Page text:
Denver voters must decide on new tax on landlords for renters to have legal eviction help

Following two COVID-19-addled years during which federal and state intervention prevented what could have been a much more dire situation for many renters, Denver voters in November will decide if they want to enact a new tax on landlords to provide lawyers for people facing evictions.

Initiated Ordinance 305, the No Eviction Without Representation Denver, proposes taxing landlords of most rental housing in Denver $75 per year per unit they own. The money from that tax, which would go up with inflation, will be used to establish a legal defense program that would provide any renter at risk of losing their housing with legal representation during eviction proceedings. 

People backing the measure, expected to raise just shy of $12 million in its first year, say it would prevent more people from becoming homeless amid the country, state and city’s housing crisis. 

“It’s about keeping people in their homes,” housing activist Wren Echo, one of the lead organizers for the 305 campaign, said. 

The Apartment Association of Metro Denver, meanwhile, argues that the measure is a redundant, unnecessary overspend that would result in the new tax simply being passed on to cash-strapped renters. 

It’s totally unnecessary,” said Drew Hamrick, the association’s senior vice president of government affairs. “You pay the $75 no matter how poor you are … and you have access to (the legal defense) no matter how rich you are. I don’t think the government should subsidize lawyers in civil matters.” 

Homelessness in Denver has increased dramatically in recent years. A point-in-time count conducted on one day in late January found that 4,798 people were either staying in homeless shelters or living on the streets of Denver. That’s a 15% increase over the 4,171 unhoused people counted in the city during the point-in-time survey in 2020. Metro-wide, the number of unhoused people rose 12.8% in 2022 over 2020. 

Echo and fellow 305 supporters point to other cities that have enacted similar legislation as proof of the program’s value. New York City officials passed a law in 2017 guaranteeing legal services for all tenants facing evictions. According to a fall 2020 report, the city’s Office of Civil Justice found that 86% of tenants represented by lawyers through that program between July 1, 2019, and June 30, 2020, were able to stay in their homes. 

“When you show up with a lawyer, you win,” Echo said. “Lawyers can negotiate agreements with landlords to work something out.”

To the opposition argument that the tax will be passed on directly to tenants through increased rents, Echo counters that rents move with market forces. Even if the costs are passed on in some cases, $75 breaks down to $6.25 a month to create a permanent, universal legal resource that protects tenants’ rights. 

“(Evictions) are incredibly disruptive to people’s lives,” Echo said. “Even in the best case scenario, someone has to move when they are least financially equipped to move. Eviction records make it much harder to find housing in the future so this is a huge portion of Denver’s crisis.” 

The measure directs the city to establish the program within 12 months of the ordinance passing. The revenue brought in would also pay for the administration of the program including hiring a coordinator to manage it and the establishment of a seven-member tenants committee tasked with ensuring the program is being run properly. Committee members would be paid $1,000 per year.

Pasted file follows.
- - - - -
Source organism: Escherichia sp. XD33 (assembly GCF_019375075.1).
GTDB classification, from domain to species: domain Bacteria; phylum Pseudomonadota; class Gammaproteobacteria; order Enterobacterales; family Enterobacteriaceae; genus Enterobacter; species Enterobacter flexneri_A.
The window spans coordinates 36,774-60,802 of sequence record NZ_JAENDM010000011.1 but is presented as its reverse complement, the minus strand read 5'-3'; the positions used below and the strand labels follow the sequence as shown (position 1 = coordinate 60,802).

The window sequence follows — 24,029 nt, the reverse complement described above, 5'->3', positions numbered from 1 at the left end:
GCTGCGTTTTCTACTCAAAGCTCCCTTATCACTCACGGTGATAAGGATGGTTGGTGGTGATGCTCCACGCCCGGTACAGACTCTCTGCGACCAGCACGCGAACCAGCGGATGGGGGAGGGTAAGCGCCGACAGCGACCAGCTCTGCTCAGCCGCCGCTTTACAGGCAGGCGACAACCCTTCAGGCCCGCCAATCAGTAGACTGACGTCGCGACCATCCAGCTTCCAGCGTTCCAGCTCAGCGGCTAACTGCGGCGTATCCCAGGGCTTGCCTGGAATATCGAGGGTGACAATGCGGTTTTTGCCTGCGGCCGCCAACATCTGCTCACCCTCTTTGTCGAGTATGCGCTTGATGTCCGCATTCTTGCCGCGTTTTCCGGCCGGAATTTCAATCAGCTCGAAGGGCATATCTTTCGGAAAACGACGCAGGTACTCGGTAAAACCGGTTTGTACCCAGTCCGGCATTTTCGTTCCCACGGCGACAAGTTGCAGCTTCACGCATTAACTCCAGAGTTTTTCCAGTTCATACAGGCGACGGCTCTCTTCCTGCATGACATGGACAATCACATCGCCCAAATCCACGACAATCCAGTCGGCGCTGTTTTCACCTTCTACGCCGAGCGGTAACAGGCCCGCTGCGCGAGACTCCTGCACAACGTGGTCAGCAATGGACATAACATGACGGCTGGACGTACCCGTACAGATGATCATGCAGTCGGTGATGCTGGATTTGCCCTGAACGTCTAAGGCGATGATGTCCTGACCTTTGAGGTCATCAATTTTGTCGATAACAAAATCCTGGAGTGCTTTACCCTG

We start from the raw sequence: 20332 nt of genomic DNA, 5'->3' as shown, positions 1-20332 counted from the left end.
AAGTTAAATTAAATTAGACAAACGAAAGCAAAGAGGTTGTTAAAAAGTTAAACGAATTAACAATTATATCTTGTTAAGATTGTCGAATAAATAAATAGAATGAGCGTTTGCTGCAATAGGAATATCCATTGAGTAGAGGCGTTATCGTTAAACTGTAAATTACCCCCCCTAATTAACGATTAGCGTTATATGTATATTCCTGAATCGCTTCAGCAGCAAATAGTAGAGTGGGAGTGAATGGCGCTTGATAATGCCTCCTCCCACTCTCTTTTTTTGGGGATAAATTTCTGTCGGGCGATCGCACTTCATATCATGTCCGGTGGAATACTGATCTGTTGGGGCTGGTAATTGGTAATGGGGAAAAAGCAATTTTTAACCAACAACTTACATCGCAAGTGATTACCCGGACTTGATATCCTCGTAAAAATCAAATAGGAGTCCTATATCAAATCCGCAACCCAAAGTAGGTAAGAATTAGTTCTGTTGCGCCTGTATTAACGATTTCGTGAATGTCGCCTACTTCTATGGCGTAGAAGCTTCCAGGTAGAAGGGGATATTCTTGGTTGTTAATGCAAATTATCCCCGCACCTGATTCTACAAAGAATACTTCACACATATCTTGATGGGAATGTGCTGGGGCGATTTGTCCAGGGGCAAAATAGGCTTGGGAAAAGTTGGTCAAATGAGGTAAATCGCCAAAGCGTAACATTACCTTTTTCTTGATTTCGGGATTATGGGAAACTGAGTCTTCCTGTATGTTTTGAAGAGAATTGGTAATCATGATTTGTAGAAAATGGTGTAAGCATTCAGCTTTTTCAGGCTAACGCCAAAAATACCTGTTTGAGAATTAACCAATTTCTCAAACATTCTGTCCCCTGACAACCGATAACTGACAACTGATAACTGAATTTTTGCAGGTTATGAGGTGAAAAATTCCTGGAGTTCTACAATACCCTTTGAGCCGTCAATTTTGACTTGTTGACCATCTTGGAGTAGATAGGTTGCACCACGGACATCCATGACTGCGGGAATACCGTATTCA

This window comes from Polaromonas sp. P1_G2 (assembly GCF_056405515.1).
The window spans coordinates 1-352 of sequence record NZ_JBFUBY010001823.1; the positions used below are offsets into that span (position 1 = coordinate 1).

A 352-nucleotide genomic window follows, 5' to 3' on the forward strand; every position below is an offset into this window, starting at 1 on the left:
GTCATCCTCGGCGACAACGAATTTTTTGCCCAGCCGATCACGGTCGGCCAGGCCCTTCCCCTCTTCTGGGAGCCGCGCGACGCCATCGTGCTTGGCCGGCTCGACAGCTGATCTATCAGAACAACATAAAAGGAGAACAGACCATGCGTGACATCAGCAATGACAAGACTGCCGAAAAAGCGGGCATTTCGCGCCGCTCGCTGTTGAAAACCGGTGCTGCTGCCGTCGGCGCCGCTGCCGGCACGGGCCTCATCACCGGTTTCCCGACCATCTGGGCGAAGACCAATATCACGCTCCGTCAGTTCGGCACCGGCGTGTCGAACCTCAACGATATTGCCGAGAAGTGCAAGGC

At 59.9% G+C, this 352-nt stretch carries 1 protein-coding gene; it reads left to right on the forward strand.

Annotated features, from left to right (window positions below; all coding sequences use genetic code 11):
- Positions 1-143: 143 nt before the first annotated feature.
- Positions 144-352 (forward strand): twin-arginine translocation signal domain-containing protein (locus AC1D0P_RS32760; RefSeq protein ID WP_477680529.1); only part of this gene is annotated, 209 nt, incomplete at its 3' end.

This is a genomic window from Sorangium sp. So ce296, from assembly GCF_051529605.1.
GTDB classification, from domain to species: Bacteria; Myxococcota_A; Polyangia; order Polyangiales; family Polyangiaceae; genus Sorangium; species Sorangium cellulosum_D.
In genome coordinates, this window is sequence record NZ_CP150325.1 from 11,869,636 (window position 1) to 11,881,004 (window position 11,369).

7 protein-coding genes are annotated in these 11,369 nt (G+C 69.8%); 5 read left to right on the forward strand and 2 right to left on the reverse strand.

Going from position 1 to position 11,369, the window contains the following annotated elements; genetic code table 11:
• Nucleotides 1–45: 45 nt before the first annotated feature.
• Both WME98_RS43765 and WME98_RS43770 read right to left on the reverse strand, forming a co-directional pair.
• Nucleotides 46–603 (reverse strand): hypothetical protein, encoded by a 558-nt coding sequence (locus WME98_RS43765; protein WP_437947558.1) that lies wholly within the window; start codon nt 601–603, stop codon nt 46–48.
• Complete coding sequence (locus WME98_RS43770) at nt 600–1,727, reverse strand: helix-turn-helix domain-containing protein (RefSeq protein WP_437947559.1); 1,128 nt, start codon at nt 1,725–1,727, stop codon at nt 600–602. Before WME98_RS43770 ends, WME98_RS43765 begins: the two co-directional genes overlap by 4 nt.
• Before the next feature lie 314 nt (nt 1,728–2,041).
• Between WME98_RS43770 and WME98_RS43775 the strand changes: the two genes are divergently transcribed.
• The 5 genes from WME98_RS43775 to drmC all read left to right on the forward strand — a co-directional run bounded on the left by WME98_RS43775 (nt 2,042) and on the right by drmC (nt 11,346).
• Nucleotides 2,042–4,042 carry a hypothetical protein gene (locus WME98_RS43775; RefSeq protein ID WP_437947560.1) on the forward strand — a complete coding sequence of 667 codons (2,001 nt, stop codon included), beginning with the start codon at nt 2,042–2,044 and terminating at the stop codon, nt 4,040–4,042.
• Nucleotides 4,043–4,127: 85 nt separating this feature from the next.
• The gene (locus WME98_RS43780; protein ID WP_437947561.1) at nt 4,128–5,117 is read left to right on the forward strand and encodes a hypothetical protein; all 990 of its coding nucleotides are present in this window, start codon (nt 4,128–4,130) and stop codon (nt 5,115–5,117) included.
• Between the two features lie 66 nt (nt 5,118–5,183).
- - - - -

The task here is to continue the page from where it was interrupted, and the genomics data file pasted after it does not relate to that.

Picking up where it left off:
There are exemptions carved out for landlords who either live in a property or are allowing a family member to live in a property and have two or fewer renters living there as well.

Eviction filings in Denver County Court have fluctuated significantly over the last four years with intervening federal and state moratoriums and rule changes related to the pandemic. In 2019, 9,249 cases were filed. In 2020, that number fell to 3,912 cases. Between September 2021 and August of this year, 7,111 eviction cases were filed, according to court officials. 

Landlords spend about $500 on legal fees on an eviction action, Hamrick said. Using that same figure to estimate the cost of providing legal defense for tenants, that adds up to roughly $3.6 million over the 7,111 cases filed in the 12 months between August and last September. 

The city of Denver already has a right-to-counsel policy for eviction cases. It was approved by the City Council in June 2021 and took effect on Sept. 1 that year, according to Derek Woodbury, spokesman for the city’s Department of Housing Stability. 

Working with contractors including Colorado Legal Services and the Colorado Poverty Law Project, the city’s program has provided full or partial legal representation to 1,383 households, Woodbury said. Another 2,538 households have been provided with housing navigation coaching, tenants’ rights workshops and other resources. 

The contracts allow for more spending, but between September 2021 and August of this year, the city has spent less than $1.2 million on those services, Woodbury said. 

“The biggest reason to oppose this bill, even if you like the concept, is the massive overspend,” Hamrick said. “As much as $9 million of the money is more than is needed for the outcome (proponents) are searching for.” 

The city’s legal defense program is reserved for people with low to moderate incomes. The barriers and bureaucracy around the process prevent some people from applying, especially from groups in legally precarious positions like undocumented immigrants, Echo said. The No Eviction Without Representation Measure provides certainty and that’s why a grassroots group of Denver renters brought it to the ballot. 

“Renters are asking for this because we are concerned about ourselves and our neighbors becoming homeless,” she said. 

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